Royce had a fairly comfortable early childhood until his father was forced to sell his mill and move to London. His father died in 1872 forcing the 9 year-old to sell newspapers. With only one year of formal education under his belt he managed to get an apprenticeship at 18 with Great Northern Locomotive Works from where he gained essential engineering experience.
Making lamps and dynamos
At the age of 21 he set up his own business, F.H. Royce & Co in Manchester which started out manufacturing lamps and dynamos. After initial success the company was forced to diversify when cheaper competition imported from the US and Europe undercut their share of the market. This necessity for change allowed a passion he had been nurturing for a few years to be realized: making motorcars.
In 1903 he made a two-cylinder engine; in 1904 he made three 10 horse-power cars. It was in that same year he met CharlesRolls, an adrenaline junkie with a passion for cars and planes – he later died in an aviation accident in 1910. In order to fund his obsession, Rolls owned a car dealership mostly dealing in foreign cars. Rolls, a canny businessman, saw the potential in Royce’s cars and signed an agreement to take on all future cars made by Royce: these cars would be badged under the name Rolls-Royce.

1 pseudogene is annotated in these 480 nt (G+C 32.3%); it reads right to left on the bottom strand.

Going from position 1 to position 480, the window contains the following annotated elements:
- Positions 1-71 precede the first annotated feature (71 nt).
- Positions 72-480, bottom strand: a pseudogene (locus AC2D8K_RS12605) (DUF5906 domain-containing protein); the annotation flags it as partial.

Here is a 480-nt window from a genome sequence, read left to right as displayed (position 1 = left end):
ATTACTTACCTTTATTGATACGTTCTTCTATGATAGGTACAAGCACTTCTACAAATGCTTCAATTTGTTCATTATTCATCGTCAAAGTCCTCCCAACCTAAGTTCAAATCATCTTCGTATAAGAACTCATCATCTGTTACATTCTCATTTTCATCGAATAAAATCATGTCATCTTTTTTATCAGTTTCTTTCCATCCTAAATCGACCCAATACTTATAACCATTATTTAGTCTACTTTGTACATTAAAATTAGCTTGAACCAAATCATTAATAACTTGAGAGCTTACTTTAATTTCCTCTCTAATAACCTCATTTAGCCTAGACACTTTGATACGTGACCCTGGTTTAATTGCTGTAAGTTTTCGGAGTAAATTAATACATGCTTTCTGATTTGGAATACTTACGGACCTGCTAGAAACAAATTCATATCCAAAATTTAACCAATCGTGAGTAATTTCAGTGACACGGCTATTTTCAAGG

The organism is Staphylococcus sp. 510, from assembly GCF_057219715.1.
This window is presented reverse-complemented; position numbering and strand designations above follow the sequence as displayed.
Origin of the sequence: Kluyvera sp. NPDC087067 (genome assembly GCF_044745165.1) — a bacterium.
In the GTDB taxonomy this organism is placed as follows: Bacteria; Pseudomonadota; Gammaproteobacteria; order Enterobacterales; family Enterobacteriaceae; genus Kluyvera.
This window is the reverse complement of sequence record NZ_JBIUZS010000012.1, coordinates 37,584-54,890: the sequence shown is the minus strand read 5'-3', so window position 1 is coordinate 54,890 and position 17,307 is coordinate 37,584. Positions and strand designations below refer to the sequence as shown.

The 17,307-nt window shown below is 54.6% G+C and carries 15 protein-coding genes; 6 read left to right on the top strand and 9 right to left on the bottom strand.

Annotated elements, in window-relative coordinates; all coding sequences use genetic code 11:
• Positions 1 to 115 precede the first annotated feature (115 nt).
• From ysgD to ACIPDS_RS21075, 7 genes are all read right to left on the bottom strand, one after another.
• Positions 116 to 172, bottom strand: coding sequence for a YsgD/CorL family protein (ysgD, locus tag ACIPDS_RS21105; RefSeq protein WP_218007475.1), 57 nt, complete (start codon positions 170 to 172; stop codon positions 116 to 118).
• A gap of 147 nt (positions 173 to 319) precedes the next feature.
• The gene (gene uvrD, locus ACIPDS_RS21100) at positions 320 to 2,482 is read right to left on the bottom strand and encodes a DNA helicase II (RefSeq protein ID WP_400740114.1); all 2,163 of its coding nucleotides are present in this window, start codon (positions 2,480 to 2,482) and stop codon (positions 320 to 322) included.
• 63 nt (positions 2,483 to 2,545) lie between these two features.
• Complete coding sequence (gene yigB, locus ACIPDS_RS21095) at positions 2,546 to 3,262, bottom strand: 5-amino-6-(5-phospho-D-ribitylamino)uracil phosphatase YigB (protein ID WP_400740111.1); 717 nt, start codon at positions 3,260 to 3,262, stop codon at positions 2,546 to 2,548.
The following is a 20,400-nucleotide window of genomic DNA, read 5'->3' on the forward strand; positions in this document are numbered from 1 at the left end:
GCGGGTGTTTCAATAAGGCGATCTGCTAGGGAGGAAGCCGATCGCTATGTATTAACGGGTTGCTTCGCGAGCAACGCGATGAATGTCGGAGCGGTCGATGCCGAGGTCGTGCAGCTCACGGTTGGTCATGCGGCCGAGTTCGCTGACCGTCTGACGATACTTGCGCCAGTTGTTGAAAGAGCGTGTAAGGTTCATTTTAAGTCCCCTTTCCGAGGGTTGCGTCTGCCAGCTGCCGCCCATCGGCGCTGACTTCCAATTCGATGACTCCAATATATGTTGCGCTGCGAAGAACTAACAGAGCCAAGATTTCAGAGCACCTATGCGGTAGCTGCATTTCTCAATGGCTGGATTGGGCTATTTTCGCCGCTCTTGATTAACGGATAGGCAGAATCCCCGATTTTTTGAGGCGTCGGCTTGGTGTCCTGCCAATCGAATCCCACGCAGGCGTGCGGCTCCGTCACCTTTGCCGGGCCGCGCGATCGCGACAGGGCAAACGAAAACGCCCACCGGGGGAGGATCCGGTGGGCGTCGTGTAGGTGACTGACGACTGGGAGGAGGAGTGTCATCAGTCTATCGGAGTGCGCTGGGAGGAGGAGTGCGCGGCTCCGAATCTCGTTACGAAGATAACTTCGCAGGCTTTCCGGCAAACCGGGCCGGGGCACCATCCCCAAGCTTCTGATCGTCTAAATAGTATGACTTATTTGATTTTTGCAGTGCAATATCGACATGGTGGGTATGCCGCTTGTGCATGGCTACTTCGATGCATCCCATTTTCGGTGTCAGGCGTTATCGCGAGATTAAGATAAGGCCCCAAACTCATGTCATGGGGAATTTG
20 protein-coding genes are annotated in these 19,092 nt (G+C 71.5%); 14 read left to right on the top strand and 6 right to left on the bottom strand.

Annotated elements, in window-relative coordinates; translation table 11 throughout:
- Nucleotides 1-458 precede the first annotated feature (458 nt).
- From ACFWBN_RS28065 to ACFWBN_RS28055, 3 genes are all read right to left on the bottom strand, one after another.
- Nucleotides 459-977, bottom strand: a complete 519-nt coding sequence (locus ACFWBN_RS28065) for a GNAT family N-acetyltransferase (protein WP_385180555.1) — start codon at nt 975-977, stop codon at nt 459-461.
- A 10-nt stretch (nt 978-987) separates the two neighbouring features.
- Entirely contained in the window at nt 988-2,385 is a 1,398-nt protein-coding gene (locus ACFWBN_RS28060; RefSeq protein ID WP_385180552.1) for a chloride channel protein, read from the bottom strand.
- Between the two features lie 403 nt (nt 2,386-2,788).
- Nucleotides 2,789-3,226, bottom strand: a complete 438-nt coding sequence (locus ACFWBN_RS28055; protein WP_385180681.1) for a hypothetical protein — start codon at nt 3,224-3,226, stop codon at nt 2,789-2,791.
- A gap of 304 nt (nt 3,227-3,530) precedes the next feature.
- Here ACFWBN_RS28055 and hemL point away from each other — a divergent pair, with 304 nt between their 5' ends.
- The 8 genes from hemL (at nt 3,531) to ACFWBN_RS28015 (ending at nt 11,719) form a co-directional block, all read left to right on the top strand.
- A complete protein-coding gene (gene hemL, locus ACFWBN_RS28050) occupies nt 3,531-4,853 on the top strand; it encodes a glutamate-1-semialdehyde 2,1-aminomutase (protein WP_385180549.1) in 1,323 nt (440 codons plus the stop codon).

The first car, Rolls-Royce 10 hp was exhibited at the Paris Salon in December 1904. Rolls-Royce entered the limelight in 1907 with the introduction of the 6 cylinder Silver Ghost. It was such a success that it remained in production until 1925.
Modern-day luxury car giant
The rest, of course, is history; today Rolls-Royce is a byword for luxury. It was Royce’s addiction to perfection that made for such a successful car manufacturers and he was fond of telling colleagues, “small things make perfection, but perfection is no small thing”. A proverb he took to his grave.
Three years after he was created a Baronet, Sir Henry Royce died in 1933. The man who started life as an uneducated paperboy became the most respected car manufacturer of all time. Fittingly, a stained glass window was dedicated to him in Westminster Abbey shortly after his death.